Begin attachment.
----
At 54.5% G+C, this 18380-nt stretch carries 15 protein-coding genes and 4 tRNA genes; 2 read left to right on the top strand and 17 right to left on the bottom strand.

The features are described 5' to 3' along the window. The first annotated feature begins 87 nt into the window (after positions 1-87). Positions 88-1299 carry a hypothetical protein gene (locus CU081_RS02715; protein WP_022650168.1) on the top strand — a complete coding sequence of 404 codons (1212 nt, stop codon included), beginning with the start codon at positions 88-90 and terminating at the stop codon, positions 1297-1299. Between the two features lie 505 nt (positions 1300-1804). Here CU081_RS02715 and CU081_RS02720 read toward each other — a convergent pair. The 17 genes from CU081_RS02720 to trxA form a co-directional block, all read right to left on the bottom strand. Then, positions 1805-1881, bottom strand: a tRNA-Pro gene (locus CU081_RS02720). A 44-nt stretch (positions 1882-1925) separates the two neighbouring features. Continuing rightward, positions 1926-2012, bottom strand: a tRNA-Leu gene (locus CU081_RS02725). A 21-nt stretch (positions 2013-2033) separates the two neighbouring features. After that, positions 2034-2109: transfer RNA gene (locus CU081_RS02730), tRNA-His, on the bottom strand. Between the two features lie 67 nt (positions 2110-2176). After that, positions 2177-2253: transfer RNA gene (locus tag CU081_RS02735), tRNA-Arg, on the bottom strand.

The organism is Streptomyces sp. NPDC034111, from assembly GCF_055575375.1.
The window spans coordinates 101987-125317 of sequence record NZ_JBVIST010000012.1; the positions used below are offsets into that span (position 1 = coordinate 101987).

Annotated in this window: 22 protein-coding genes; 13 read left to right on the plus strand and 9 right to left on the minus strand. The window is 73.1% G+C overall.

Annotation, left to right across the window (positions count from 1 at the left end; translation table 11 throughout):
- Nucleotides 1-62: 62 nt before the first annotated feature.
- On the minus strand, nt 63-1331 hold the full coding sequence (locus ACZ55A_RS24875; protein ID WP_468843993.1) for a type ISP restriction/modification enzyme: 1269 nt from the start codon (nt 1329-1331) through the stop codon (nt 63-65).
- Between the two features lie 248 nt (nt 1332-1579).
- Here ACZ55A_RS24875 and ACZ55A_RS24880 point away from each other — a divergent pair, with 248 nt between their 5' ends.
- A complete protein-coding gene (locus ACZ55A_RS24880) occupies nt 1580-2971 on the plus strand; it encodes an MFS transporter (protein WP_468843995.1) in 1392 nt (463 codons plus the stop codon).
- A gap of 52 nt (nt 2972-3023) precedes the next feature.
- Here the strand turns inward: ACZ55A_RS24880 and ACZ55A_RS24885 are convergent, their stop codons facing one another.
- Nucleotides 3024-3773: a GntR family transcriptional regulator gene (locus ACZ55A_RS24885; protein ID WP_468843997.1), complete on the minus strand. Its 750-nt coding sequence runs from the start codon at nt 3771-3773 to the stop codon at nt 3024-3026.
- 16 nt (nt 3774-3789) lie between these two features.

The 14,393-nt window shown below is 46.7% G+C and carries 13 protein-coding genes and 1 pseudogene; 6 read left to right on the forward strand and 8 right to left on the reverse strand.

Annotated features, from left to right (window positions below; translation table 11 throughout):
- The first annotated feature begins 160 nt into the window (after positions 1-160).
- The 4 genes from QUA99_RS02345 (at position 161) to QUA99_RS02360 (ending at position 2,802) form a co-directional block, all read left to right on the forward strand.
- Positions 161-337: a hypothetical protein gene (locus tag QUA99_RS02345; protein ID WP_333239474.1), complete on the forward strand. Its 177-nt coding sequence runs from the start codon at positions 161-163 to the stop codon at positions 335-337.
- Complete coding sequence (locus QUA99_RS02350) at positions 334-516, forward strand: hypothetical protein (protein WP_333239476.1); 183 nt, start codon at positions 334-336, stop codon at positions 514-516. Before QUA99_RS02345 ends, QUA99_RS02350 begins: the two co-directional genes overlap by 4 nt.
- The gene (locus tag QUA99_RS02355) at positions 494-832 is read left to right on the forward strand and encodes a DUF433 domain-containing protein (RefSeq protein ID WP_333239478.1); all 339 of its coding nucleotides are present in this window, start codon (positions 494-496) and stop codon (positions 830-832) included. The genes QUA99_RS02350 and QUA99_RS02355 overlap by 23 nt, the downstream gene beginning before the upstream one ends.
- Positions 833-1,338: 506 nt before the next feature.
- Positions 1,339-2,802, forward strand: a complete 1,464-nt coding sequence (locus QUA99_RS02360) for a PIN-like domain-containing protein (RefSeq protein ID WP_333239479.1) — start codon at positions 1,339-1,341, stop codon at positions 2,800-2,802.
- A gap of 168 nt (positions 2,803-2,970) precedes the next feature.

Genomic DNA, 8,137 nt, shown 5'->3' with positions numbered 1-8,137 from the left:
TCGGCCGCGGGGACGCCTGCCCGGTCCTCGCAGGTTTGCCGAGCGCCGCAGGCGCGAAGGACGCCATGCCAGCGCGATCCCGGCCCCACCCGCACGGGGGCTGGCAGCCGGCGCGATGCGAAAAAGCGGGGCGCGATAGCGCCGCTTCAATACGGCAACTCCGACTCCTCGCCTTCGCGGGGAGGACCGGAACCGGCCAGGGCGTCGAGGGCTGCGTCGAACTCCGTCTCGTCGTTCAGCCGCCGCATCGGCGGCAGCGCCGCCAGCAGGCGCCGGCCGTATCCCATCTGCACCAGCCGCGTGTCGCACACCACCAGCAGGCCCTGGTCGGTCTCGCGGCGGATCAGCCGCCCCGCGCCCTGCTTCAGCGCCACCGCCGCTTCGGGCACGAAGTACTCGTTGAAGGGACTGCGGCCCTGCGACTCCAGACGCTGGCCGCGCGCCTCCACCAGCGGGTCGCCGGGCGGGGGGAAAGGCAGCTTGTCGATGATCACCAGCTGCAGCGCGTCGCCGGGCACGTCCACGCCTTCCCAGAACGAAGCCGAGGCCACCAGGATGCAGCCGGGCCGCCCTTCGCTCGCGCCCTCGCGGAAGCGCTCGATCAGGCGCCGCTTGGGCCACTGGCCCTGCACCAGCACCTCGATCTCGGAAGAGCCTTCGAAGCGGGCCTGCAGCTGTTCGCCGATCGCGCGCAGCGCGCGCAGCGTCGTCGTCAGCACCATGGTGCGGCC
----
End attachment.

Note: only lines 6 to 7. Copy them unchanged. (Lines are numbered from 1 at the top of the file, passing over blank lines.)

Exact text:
Annotation, left to right across the window (positions count from 1 at the left end; translation table 11 throughout):
- Nucleotides 1-62: 62 nt before the first annotated feature.